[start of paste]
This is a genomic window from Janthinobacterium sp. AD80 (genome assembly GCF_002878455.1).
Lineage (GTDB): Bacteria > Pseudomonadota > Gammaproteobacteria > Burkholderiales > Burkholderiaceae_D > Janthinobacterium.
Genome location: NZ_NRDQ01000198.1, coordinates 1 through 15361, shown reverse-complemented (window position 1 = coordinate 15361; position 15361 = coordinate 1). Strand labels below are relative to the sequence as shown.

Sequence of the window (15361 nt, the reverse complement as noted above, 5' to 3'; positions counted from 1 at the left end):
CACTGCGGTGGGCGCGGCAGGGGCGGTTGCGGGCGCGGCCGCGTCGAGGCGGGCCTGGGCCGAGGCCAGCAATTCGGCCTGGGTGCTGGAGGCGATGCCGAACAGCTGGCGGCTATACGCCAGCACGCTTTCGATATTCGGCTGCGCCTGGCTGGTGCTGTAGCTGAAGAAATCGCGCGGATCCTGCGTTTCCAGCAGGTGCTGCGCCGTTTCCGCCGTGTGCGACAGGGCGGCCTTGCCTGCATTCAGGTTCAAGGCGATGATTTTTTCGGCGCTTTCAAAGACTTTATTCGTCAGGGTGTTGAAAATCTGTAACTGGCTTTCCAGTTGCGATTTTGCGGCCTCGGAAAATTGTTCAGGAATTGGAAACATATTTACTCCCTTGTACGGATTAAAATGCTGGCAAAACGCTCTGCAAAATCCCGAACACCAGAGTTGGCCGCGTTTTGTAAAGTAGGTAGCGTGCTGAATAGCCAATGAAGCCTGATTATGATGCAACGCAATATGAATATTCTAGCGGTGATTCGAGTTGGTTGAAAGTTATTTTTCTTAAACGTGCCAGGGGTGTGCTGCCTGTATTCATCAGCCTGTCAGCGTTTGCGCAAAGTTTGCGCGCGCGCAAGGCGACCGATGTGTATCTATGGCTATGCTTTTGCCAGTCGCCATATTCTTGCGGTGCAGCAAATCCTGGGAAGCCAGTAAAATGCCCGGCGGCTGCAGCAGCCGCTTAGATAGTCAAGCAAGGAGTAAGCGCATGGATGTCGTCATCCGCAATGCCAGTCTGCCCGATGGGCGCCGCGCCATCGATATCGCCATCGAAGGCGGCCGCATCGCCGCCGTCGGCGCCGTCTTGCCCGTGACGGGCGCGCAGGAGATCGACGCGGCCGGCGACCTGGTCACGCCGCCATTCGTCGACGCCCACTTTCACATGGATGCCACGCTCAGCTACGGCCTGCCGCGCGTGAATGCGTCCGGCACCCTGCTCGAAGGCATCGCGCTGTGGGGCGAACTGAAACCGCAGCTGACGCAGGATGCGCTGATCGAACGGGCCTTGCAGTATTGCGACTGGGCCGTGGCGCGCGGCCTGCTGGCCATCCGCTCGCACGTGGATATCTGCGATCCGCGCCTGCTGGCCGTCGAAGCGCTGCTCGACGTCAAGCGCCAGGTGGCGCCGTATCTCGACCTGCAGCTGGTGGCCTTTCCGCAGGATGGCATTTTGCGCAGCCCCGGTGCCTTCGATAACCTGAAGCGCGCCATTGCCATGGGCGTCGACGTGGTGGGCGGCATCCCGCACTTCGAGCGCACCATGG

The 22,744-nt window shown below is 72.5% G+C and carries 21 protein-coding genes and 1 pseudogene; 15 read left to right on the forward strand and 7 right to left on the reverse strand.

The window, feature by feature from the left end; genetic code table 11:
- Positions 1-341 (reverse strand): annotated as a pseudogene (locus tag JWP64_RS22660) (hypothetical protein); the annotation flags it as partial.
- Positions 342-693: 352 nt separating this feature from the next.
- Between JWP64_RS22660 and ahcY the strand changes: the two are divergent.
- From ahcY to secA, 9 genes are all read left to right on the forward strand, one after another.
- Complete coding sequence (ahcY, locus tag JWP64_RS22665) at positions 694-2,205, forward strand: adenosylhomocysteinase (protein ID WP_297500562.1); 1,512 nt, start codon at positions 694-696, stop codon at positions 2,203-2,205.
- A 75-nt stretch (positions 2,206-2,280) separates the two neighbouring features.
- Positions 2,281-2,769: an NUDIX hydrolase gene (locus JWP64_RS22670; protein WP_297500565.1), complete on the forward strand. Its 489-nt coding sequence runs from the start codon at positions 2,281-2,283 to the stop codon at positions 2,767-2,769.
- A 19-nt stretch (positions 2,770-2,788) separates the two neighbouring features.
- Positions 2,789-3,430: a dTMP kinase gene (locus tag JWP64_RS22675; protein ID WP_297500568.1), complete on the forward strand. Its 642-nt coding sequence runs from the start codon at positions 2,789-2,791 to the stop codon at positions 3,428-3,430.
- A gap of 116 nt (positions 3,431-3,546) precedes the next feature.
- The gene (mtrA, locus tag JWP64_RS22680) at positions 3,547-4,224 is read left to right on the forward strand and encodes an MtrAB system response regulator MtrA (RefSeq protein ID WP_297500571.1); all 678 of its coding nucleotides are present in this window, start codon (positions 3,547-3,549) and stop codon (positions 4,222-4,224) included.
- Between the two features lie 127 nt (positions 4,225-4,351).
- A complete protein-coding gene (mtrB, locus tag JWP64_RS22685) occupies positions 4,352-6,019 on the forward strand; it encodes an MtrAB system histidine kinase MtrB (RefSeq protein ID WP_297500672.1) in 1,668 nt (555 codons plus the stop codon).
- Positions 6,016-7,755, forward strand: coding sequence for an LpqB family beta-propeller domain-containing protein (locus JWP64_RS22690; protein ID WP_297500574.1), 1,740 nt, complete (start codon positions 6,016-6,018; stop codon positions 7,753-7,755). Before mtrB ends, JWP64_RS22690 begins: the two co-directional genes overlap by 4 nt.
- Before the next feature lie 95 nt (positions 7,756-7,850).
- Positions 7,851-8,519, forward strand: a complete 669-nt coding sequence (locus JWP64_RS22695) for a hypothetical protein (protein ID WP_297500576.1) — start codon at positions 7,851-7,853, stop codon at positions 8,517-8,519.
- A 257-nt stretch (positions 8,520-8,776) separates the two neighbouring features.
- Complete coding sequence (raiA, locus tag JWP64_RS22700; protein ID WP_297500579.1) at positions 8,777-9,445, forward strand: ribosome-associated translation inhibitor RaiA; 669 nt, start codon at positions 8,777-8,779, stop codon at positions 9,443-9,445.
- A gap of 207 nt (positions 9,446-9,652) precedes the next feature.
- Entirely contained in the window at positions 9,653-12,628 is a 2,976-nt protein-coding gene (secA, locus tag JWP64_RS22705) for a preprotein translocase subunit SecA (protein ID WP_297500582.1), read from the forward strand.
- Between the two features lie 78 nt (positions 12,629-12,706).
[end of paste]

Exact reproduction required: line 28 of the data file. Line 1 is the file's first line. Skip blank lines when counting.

- Between the two features lie 78 nt (positions 12,629-12,706).